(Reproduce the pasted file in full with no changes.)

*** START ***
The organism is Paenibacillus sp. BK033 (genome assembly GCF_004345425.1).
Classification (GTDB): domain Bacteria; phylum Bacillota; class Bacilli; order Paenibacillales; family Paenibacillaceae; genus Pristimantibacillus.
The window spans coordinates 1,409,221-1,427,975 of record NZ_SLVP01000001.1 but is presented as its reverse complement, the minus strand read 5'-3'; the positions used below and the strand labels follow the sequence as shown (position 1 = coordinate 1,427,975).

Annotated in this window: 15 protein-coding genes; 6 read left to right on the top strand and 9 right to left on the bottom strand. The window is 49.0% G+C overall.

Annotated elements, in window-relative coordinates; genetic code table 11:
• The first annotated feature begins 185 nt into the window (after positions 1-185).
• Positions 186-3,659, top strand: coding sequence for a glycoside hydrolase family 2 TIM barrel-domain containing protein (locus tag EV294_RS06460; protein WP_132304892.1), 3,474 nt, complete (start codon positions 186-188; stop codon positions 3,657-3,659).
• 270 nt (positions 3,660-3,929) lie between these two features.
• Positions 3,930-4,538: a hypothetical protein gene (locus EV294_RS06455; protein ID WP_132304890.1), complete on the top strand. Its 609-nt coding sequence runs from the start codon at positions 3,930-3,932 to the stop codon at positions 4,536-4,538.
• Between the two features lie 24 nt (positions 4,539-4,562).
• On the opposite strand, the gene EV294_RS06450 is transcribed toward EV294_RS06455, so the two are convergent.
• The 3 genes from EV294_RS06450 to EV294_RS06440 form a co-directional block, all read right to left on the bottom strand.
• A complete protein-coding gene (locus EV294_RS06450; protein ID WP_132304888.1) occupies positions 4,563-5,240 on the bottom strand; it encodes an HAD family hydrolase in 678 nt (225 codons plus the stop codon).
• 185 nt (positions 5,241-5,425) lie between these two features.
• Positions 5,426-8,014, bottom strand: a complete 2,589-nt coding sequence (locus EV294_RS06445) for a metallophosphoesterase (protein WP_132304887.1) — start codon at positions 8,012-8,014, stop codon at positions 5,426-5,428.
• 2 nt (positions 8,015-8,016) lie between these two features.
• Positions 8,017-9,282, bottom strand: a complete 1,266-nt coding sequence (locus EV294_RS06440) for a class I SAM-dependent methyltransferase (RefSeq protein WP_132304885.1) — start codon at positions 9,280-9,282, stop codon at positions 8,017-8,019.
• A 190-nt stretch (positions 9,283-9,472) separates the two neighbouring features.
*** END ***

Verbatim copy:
The organism is Paenibacillus sp. BK033 (genome assembly GCF_004345425.1).
Classification (GTDB): domain Bacteria; phylum Bacillota; class Bacilli; order Paenibacillales; family Paenibacillaceae; genus Pristimantibacillus.
The window spans coordinates 1,409,221-1,427,975 of record NZ_SLVP01000001.1 but is presented as its reverse complement, the minus strand read 5'-3'; the positions used below and the strand labels follow the sequence as shown (position 1 = coordinate 1,427,975).

Annotated in this window: 15 protein-coding genes; 6 read left to right on the top strand and 9 right to left on the bottom strand. The window is 49.0% G+C overall.

Annotated elements, in window-relative coordinates; genetic code table 11:
• The first annotated feature begins 185 nt into the window (after positions 1-185).
• Positions 186-3,659, top strand: coding sequence for a glycoside hydrolase family 2 TIM barrel-domain containing protein (locus tag EV294_RS06460; protein WP_132304892.1), 3,474 nt, complete (start codon positions 186-188; stop codon positions 3,657-3,659).
• 270 nt (positions 3,660-3,929) lie between these two features.
• Positions 3,930-4,538: a hypothetical protein gene (locus EV294_RS06455; protein ID WP_132304890.1), complete on the top strand. Its 609-nt coding sequence runs from the start codon at positions 3,930-3,932 to the stop codon at positions 4,536-4,538.
• Between the two features lie 24 nt (positions 4,539-4,562).
• On the opposite strand, the gene EV294_RS06450 is transcribed toward EV294_RS06455, so the two are convergent.
• The 3 genes from EV294_RS06450 to EV294_RS06440 form a co-directional block, all read right to left on the bottom strand.
• A complete protein-coding gene (locus EV294_RS06450; protein ID WP_132304888.1) occupies positions 4,563-5,240 on the bottom strand; it encodes an HAD family hydrolase in 678 nt (225 codons plus the stop codon).
• 185 nt (positions 5,241-5,425) lie between these two features.
• Positions 5,426-8,014, bottom strand: a complete 2,589-nt coding sequence (locus EV294_RS06445) for a metallophosphoesterase (protein WP_132304887.1) — start codon at positions 8,012-8,014, stop codon at positions 5,426-5,428.
• 2 nt (positions 8,015-8,016) lie between these two features.
• Positions 8,017-9,282, bottom strand: a complete 1,266-nt coding sequence (locus EV294_RS06440) for a class I SAM-dependent methyltransferase (RefSeq protein WP_132304885.1) — start codon at positions 9,280-9,282, stop codon at positions 8,017-8,019.
• A 190-nt stretch (positions 9,283-9,472) separates the two neighbouring features.